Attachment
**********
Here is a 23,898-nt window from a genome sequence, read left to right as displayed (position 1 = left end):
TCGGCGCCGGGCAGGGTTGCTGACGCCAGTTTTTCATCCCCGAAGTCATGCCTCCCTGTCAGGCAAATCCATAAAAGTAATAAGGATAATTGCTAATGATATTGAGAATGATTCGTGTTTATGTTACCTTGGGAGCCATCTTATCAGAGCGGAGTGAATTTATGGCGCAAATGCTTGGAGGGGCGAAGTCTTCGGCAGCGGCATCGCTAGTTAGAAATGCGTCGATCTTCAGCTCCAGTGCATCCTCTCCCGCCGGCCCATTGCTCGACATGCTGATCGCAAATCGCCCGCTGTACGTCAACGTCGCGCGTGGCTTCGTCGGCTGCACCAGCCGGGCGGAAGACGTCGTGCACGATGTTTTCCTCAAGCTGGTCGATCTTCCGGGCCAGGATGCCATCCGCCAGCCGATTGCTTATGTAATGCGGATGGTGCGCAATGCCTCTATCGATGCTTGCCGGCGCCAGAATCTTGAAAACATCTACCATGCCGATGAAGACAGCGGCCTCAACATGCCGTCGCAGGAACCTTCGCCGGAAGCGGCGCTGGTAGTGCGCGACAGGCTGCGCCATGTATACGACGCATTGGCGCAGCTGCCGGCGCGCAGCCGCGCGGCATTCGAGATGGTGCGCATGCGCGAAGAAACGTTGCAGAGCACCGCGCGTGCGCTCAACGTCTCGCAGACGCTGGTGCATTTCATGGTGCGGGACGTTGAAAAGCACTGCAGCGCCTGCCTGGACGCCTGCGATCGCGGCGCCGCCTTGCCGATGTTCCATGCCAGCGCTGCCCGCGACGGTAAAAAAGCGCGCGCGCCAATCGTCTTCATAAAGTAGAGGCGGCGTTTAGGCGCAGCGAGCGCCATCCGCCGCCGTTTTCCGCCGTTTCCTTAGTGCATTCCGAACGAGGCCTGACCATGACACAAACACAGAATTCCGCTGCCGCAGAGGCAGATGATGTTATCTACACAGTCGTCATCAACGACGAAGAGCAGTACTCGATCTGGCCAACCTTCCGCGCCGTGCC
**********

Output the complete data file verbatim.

Here is a 23,898-nt window from a genome sequence, read left to right as displayed (position 1 = left end):
TCGGCGCCGGGCAGGGTTGCTGACGCCAGTTTTTCATCCCCGAAGTCATGCCTCCCTGTCAGGCAAATCCATAAAAGTAATAAGGATAATTGCTAATGATATTGAGAATGATTCGTGTTTATGTTACCTTGGGAGCCATCTTATCAGAGCGGAGTGAATTTATGGCGCAAATGCTTGGAGGGGCGAAGTCTTCGGCAGCGGCATCGCTAGTTAGAAATGCGTCGATCTTCAGCTCCAGTGCATCCTCTCCCGCCGGCCCATTGCTCGACATGCTGATCGCAAATCGCCCGCTGTACGTCAACGTCGCGCGTGGCTTCGTCGGCTGCACCAGCCGGGCGGAAGACGTCGTGCACGATGTTTTCCTCAAGCTGGTCGATCTTCCGGGCCAGGATGCCATCCGCCAGCCGATTGCTTATGTAATGCGGATGGTGCGCAATGCCTCTATCGATGCTTGCCGGCGCCAGAATCTTGAAAACATCTACCATGCCGATGAAGACAGCGGCCTCAACATGCCGTCGCAGGAACCTTCGCCGGAAGCGGCGCTGGTAGTGCGCGACAGGCTGCGCCATGTATACGACGCATTGGCGCAGCTGCCGGCGCGCAGCCGCGCGGCATTCGAGATGGTGCGCATGCGCGAAGAAACGTTGCAGAGCACCGCGCGTGCGCTCAACGTCTCGCAGACGCTGGTGCATTTCATGGTGCGGGACGTTGAAAAGCACTGCAGCGCCTGCCTGGACGCCTGCGATCGCGGCGCCGCCTTGCCGATGTTCCATGCCAGCGCTGCCCGCGACGGTAAAAAAGCGCGCGCGCCAATCGTCTTCATAAAGTAGAGGCGGCGTTTAGGCGCAGCGAGCGCCATCCGCCGCCGTTTTCCGCCGTTTCCTTAGTGCATTCCGAACGAGGCCTGACCATGACACAAACACAGAATTCCGCTGCCGCAGAGGCAGATGATGTTATCTACACAGTCGTCATCAACGACGAAGAGCAGTACTCGATCTGGCCAACCTTCCGCGCCGTGCC